A Minimalist’s Guide to Distraction-free Slack
Let’s be real. Killing email is a false promise. Some of our teams report a dramatic decline in email, others don’t. But: Slack kills the org chart. Org charts manifest into LDAP groups, weekly meetings, mailing lists, even desk placement. Slack makes it easy to drop into another team’s channel — to break the org chart to get things done.
Drop into #marketing to ask if someone remembers a certain article you want to use for a sales follow-up. Drop into #visualization for feedback on how you’re setting up a dashboard. DM the CEO about an opportunity you can’t get out of your mind. But wait, you cry! All this transparency can feel like an open office layout placed right inside your skull!
I am my own worst enemy when it comes to distractions, so here’s how I set up Slack for maximum zen. This setup has served me well for the past several months in a company with 230+ people, 9,600+ daily messages, and 134 channels. Maybe it will work for you.
The key changes are in 3 places: Notifications, Mobile, and the Sidebar.
The distraction caused by a simple notification — whether it is a sound or a vibration — is comparable to the effects seen when users actively use their cell phones to make calls or send text messages, the researchers found.
Yikes! That’s a lot of distraction. Try this instead:
- Sound off. The default “Knock Brush” sound is worse than my 7-year-old nephew on a kazoo. Turn off sounds altogether under Preferences › Notifications.
- @mentions only. Let the party rock without you, and catch up on general messages when you choose. People can still get your attention on anything direct or urgent. Conversely, you can help reduce noise by using @ mentions thoughtfully, and always alongside a direct ask of what you’d like that person to do — whether it’s to answer a question, point you to a resource, take on a task, or just an FYI.
- Do not disturb hours. The default of disabling notifications from 10PM to 8AM local time works for me. A couple times a week I’ll see an after-hours DM, but it usually comes with a note to check something out in the morning or it’s a rumination I enjoy.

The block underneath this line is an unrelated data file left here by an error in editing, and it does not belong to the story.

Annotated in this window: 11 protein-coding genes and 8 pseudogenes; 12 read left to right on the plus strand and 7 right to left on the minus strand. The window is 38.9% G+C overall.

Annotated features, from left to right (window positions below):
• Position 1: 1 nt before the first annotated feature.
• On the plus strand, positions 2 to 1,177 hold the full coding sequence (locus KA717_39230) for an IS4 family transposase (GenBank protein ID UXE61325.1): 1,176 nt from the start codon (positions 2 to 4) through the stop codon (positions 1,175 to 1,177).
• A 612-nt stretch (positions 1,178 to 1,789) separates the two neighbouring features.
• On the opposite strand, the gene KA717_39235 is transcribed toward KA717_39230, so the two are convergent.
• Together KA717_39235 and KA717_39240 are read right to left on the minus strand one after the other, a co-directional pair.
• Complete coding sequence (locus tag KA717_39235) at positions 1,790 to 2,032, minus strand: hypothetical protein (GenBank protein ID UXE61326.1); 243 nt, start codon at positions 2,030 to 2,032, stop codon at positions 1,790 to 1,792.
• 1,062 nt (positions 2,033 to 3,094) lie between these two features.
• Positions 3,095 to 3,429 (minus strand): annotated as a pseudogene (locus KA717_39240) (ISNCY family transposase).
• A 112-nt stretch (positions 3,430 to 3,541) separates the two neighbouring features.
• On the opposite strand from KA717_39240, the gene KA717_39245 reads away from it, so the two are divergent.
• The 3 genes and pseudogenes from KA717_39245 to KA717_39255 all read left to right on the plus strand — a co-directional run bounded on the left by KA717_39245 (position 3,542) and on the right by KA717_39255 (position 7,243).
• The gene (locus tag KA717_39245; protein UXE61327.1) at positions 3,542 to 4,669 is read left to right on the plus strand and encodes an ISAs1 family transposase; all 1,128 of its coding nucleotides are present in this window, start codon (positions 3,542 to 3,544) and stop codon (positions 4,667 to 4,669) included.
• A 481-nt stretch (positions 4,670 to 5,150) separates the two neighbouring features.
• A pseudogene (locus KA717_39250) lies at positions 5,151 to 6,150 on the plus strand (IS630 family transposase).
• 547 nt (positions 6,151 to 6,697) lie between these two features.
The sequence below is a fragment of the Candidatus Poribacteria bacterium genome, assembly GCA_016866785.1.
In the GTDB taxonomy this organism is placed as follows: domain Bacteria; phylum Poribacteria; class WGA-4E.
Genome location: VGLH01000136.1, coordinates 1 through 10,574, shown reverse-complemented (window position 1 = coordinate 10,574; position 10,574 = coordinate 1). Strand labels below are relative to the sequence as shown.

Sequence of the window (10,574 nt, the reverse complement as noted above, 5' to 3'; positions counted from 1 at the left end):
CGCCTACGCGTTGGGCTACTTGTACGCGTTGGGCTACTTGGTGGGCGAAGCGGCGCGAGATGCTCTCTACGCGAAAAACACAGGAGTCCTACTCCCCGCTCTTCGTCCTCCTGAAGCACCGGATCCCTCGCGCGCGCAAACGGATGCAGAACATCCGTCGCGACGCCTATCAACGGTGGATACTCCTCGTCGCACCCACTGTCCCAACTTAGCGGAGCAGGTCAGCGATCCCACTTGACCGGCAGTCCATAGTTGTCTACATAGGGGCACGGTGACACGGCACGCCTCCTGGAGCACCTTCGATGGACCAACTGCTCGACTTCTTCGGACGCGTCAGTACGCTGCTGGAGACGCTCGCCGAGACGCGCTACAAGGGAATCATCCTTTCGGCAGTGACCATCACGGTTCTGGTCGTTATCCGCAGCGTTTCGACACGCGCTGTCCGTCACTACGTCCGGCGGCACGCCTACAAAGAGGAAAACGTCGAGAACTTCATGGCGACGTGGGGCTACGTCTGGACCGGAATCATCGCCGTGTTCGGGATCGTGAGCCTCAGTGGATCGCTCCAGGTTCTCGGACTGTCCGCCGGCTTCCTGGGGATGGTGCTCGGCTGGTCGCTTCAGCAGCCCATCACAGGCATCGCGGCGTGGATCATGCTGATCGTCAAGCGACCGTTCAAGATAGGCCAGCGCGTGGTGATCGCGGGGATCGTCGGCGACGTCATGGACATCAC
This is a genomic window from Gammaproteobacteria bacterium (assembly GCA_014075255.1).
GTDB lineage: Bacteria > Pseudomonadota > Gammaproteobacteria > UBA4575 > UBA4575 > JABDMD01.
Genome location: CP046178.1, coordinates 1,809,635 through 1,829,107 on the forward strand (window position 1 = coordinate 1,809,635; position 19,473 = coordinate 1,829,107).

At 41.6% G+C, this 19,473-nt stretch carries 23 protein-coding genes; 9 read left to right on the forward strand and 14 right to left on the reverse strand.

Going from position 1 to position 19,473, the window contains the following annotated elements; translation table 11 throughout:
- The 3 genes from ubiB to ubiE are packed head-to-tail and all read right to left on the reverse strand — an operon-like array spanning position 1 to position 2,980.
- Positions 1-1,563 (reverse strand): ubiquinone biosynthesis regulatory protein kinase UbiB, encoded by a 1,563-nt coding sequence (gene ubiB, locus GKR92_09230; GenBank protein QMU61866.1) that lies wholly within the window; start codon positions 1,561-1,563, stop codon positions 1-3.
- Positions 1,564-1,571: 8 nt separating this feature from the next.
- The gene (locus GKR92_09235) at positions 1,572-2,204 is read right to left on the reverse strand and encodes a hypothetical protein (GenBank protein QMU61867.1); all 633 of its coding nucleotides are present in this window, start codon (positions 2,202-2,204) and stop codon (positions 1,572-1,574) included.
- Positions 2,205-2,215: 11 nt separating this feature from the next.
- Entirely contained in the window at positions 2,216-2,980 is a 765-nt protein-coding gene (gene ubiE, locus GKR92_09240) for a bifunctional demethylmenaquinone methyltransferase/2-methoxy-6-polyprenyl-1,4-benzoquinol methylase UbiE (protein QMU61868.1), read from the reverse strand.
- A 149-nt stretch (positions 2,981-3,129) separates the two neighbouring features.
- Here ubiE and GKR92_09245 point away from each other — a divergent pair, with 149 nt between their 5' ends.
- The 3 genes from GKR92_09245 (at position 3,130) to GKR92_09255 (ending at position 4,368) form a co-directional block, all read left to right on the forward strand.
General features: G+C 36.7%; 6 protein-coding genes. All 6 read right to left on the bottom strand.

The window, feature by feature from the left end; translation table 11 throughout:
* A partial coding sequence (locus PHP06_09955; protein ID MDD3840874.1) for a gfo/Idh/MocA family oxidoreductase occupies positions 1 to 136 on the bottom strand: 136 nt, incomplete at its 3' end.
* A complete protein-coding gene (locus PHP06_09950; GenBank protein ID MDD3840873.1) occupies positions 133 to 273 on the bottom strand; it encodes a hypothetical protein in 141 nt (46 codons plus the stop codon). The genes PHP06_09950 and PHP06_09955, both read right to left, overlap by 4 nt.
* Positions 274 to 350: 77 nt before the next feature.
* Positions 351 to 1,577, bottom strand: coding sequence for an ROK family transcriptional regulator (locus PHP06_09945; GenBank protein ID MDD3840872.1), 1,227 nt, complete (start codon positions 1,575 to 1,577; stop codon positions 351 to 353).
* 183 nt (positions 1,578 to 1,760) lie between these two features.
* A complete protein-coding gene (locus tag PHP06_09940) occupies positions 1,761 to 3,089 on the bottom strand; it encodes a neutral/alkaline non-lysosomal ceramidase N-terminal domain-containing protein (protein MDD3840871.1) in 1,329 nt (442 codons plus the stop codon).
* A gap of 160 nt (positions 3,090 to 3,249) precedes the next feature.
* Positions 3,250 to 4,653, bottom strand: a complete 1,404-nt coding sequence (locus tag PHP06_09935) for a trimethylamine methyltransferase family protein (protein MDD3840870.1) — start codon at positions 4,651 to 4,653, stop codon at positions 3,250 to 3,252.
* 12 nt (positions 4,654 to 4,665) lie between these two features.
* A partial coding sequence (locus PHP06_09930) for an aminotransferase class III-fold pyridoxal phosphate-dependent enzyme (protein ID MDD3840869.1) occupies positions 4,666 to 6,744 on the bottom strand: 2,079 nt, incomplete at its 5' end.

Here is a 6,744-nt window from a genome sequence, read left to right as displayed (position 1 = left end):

- Mute this channel (as needed). Let’s say you want to lurk a channel, but aren’t expected to participate in the daily standup. Turn off @here and @channel notifications via “Mute this channel.”
Stopping a bit shy of going whole hog into Jake Knapp’s distraction-free iPhone, I’ve nonetheless drank some of Jake’s kool-aid and disabled notifications on almost every app.
Grabbing a screenshot from my iPhone, I was surprised to see that Slack is one of my few apps with notifications set to an unholy maximum. Turns out, with (1) highly groomed overall notifications and (2) my phone’s Do Not Disturb turned on nightly 11pm–6am, I’m only getting the notifications that actually matter.
- Star your most important channels and DMs. I have 6 of these channels and treat them as my actual inbox.
- Hide channels unless unread or starred. This is powerful magic. Go to Preferences > Advanced Options, and you’ll find a pulldown. Select the option for Hiding all channels, groups and DMs with no unread activity unless they are starred. Starred channels stay in place. Other channels just pop up when someone speaks. Instant peace.
Bonus #1: Turn off Mac dock icon notifications
I’m already addicted to frequent doses of brightly colored plaid, and I’ve set things up to get notifications for urgent messages, so there’s no need for a blaring dock icon. How to vaccinate your dock icon against the measles:
- Click your team name to open the Team Menu.
- Select Preferences.
- Click the Notifications tab.
- Under Dock App Icon, uncheck Show (•) symbol on icon to indicate unread activity. No more red dot.
Bonus #2: Move conversations to voice
Some conversations are long, agonizing, and wandering in both topic in participants: day-long Franken-meetings, if you will. This may be an artifact of your company’s Slack culture. More likely, though, it’s a symptom that this team or this problem lacks clear direction.
There are some conversations that just work better by voice (or video) — especially frustrations and ambiguities that need to be resolved. Don’t be shy about picking up the phone or using the coming Screenhero integration. Everyone will hang up a little friendlier and less grouchy for it.
Tell me if you try it
Thanks for reading. If you do this, I’d love to hear about it. Take a screenshot and drop me a tweet: @mishmosh.